This book psychoanalyzes a small Mexican city to figure out how the city makes sense of both herself and her many Others in the face of constant change. It puts the city on the couch and works through her past and present relationships, analyzing issues surrounding sexuality, the compulsion to repeat, transferences and desires.
Karen Rodríguez is on the faculty in both the Visual Arts Department and the Postgraduate Program in the Arts at the Universidad de Guanajuato, Mexico. She is also the director of the CIEE Study Center in Guanajuato.
"In this fascinating case study, Karen Rodríguez places the provincial city of Guanajuato on the couch and leads us though a fascinating tour of the town’s back alleys, repressed drives, destructive impulses, and tales of love. Along the way, the author engages in a fascinating discussion of Julia Kristeva’s work and its relation to Mexican culture. A must read for those interested in contemporary Mexico." – Rubén Gallo,
Princeton University "In the heart of Mexico lies the small city of Guanajuato. The city is unruly, constantly thwarting attempts to impose order upon her. In part, this has to do with the physical form of the city and with its awkward topography. In part, it has to do with a painful colonial past and a difficult economic present. Yet, by putting the city on the couch, Karen Rodríguez discovers how Guanajuato’s desires, joys and anxieties are experienced and expressed. On the couch, Guanajuato offers Rodríguez a vast array of fascinating material to interpret: from saints to the Virgin Mary, from posters to painters, from novels to t-shirts, from local legend to opera. Against the common trend to see the global city as “the place to be”, Rodríguez argues that it is very far from misplaced to take another look at small cities. This book is by turns, surprising, thought-provoking, funny, inventive and deeply serious. A real treat that will last long in the mind." – Steve Pile,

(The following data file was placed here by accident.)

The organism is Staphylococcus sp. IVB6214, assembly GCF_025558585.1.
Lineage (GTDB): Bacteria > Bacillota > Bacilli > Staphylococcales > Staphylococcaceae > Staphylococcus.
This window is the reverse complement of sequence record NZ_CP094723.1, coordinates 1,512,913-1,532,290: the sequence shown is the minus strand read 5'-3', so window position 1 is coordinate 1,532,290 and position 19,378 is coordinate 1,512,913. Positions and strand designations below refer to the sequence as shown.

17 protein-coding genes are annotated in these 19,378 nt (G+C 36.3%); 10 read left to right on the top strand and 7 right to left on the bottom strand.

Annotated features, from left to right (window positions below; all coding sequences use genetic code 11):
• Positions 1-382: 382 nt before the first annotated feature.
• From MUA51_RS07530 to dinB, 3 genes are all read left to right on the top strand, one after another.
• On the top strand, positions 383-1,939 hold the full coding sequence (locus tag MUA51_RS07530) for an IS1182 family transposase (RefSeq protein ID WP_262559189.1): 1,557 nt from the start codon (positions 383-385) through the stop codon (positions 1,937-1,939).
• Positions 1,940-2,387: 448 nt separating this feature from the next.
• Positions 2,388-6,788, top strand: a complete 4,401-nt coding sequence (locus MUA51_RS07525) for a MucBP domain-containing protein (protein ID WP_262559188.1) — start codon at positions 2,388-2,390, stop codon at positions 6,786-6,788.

Open University, UK
Small City on a Big Couch
The Presenting Problem: Digestive Issues in the Contact Zone
Deeper Desires: The Colonial Present, a Don Quijote Fetish, and Maternal Issues
Calladita, te ves más bonita: Analyzing Silences and Erasures
Releases and Returns: Sex and the (Provincial) City
Transferences: Of Cities and Analysts
Revolt, They Said: Two Virgins, One Indian Princess, and the T-shirt Girl
Tales of Love and Life After Analysis: Of Art, Opera, and Halloween
Conclusions: The Small City Succeeds Where the Global City Might Not
About the Author